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|Title:||The Declining Value Relevance of Accounting Information and Non-Information-Based Trading: An Empirical Analysis|
|Keywords:||Noisy rational expectations equilibrium;Non-information-based trading;Value relevance|
|Series/Report no.:||Joshua Ronen-01|
|Abstract:||Recently, a growing body of literature has suggested that financial statements have lost their value relevance because of a shift from a traditional capital-intensive economy to a hightechnology, service-oriented economy. These conclusions are based on studies that find a temporal decline in the association between stock prices and accounting information (earnings and book values). This paper empirically tests a theoretical prediction arising from the Noisy Rational Expectations Equilibrium model that suggests that the decline could be driven by non information based (NIB) trading activity, because such trading reduces the ability of stock prices to reflect accounting information. Specifically, Dontoh et al. (2004) show that when NIB trading increases, the R-squares of a regression of stock price on accounting information declines. Our empirical tests confirm this prediction; i.e., the decline in the association between stock prices and accounting information as measured by R-squares is driven by an increase in NIB trading.|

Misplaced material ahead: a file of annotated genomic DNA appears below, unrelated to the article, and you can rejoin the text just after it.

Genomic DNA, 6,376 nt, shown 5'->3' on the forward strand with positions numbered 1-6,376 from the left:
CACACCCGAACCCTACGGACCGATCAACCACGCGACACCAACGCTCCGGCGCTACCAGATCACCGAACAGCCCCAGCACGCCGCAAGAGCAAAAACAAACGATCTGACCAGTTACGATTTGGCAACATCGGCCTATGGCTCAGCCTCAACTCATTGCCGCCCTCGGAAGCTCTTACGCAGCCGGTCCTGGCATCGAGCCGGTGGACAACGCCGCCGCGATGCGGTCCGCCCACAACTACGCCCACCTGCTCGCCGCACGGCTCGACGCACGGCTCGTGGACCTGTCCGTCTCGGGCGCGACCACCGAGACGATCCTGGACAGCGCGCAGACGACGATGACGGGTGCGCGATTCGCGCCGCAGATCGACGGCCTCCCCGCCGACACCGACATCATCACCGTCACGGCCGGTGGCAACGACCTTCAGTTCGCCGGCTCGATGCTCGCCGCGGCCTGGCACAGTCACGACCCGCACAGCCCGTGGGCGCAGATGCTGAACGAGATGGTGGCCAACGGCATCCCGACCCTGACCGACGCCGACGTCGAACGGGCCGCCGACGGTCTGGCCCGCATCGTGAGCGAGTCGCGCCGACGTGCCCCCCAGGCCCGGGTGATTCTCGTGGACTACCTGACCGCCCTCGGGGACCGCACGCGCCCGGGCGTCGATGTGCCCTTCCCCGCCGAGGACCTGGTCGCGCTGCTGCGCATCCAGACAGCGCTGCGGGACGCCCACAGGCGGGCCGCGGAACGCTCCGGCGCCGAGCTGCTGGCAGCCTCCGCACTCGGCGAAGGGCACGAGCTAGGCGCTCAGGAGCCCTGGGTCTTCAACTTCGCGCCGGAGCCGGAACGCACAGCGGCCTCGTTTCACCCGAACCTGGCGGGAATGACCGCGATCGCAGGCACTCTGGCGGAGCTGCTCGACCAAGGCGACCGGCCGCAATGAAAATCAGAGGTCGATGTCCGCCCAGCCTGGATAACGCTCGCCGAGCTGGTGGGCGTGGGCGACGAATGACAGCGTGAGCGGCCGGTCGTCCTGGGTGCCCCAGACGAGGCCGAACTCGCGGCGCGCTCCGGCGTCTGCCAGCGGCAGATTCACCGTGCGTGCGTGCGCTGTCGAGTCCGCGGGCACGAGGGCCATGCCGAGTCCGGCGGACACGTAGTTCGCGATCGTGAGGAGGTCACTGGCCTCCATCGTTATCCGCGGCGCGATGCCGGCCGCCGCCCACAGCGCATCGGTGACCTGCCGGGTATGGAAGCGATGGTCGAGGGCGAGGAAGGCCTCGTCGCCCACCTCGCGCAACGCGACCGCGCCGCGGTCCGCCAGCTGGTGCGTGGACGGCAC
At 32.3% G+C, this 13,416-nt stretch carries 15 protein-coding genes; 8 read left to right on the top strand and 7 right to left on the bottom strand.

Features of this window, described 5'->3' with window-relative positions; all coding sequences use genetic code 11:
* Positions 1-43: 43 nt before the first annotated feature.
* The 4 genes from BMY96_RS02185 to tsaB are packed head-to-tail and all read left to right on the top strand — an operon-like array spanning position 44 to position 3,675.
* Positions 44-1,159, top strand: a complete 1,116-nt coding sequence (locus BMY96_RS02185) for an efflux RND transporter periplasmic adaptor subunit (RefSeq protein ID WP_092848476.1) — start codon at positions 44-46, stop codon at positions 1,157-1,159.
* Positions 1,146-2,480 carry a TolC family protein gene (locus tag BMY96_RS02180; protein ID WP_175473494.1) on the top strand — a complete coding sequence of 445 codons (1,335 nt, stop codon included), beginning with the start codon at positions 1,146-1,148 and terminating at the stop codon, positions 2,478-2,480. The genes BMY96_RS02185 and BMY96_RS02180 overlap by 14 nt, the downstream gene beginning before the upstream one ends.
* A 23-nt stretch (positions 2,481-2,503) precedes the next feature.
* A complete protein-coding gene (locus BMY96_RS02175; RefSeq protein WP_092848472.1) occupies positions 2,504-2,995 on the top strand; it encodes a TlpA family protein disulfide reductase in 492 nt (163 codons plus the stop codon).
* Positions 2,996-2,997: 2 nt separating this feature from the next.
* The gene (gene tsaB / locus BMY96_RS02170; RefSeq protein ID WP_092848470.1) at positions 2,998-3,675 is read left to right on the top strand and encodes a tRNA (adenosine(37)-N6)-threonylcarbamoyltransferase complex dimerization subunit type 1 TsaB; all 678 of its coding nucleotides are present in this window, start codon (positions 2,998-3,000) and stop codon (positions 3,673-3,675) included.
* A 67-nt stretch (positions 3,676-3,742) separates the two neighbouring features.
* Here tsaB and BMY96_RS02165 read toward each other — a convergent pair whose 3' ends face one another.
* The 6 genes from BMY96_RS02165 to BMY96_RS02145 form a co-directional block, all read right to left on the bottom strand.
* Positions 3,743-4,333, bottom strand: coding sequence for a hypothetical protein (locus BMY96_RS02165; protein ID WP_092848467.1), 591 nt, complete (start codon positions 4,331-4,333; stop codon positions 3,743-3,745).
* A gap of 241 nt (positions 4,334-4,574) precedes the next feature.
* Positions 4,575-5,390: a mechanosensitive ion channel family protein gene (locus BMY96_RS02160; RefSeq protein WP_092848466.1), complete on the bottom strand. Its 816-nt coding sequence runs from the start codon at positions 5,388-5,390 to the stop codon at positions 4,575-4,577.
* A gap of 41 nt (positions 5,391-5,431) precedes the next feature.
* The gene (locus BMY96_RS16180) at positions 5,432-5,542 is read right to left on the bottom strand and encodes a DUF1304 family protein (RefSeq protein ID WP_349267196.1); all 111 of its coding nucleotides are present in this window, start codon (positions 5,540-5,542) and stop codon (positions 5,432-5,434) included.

|Appears in Collections:||Accounting Working Papers|
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